Roadside Vegetation Control Program

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The roadside right-of-way serves many purposes– it provides space to escape crashes, creates a sense of openness that contributes to driving ease, improves sight distances, provides space for maintenance activities, such as snow removal and storage, and provides an area that allows for proper road drainage. However, overhanging trees, brush and weeds can grow into a serious safety concern for road users, especially in and around power and telephone lines, highway medians and along the roadside.

The Shiawassee County Road Commission (SCRC) has developed an Arm Mowing/Foliar Brush Control Program to help keep the roadside right-of-way reasonably clear. This two-prong approach is designed to contain roadside vegetation that could obstruct motorists’ vision, obstruct the traveled portion of the roadway, create drainage problems or cause snow/ice problems if left unchecked, and includes the following actions:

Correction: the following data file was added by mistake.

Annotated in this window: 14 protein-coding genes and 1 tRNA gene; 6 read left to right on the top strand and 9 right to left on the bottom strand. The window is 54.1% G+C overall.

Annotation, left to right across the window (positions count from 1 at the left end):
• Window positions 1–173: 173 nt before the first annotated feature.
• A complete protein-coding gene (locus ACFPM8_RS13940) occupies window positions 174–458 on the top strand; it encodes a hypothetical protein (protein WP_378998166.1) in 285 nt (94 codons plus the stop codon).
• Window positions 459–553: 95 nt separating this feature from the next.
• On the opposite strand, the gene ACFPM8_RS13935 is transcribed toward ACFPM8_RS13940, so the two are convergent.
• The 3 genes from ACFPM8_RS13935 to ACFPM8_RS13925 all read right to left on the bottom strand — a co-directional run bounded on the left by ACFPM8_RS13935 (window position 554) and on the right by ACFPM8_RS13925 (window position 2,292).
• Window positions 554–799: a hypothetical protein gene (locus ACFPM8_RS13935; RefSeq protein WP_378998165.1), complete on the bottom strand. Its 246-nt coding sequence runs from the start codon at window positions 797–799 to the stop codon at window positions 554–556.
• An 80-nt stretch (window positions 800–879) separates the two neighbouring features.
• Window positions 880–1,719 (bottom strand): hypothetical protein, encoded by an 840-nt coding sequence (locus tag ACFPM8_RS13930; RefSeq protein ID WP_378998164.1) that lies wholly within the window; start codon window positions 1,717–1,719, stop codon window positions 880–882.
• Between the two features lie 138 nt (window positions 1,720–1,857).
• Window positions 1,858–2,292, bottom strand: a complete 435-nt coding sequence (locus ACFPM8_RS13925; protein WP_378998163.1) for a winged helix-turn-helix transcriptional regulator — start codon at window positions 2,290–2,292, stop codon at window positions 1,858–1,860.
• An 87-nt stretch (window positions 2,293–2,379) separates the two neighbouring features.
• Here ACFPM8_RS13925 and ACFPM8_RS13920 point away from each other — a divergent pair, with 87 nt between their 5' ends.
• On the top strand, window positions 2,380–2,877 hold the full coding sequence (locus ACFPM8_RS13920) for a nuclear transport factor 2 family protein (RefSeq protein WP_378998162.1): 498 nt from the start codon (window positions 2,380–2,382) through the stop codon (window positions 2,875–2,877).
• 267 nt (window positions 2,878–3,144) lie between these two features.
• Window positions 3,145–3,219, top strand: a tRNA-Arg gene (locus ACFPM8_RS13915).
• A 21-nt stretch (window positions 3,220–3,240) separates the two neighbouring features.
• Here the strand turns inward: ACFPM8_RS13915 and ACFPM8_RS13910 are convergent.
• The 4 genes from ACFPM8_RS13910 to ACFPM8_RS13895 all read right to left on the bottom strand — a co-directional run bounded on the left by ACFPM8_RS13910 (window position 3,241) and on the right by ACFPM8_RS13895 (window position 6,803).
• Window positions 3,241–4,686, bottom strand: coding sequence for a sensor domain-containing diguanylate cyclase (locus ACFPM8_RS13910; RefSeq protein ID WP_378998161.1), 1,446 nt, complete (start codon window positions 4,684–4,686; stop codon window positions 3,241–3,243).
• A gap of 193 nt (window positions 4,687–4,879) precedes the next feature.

Roadside mowing

SCRC uses a subcontractor to perform roadside mowing. Per their contract, they will mow along paved county roads twice and unpaved county roads once throughout the season. They do not mow along subdivision roads. The contractor is responsible for the scheduling of mowing to mow through the county most efficiently. They generally work on a township-by-township basis.

Mechanical brush mowing (Boom Mowing)

SCRC crews use a specially designed brush mower to cut back roadside brush. This equipment will focus on clearing brush that is 8” in diameter or less. This mowing will be done year-round, whenever the weather allows. Over the past decade, SCRC has not had the resources to continuously brush mow. Fortunately, with increases to road funding from the state, SCRC is finally able to restart its mechanical brush mowing program.

Yes, the SCRC has 3 brush mowing tractors equipped with spraying equipment. Operators are trained and licensed to spray. Each year the SCRC puts an ad in the local paper stating where and when the townships will be brush mowed and sprayed.

All 16 townships get 40 hours of brush mowing and some townships have agreements with the SCRC for more brush mowing. The road foreman and the township supervisor have a meeting to discuss what roads will be mowed, other roads are added to the schedule when the SCRC receives customer concerns.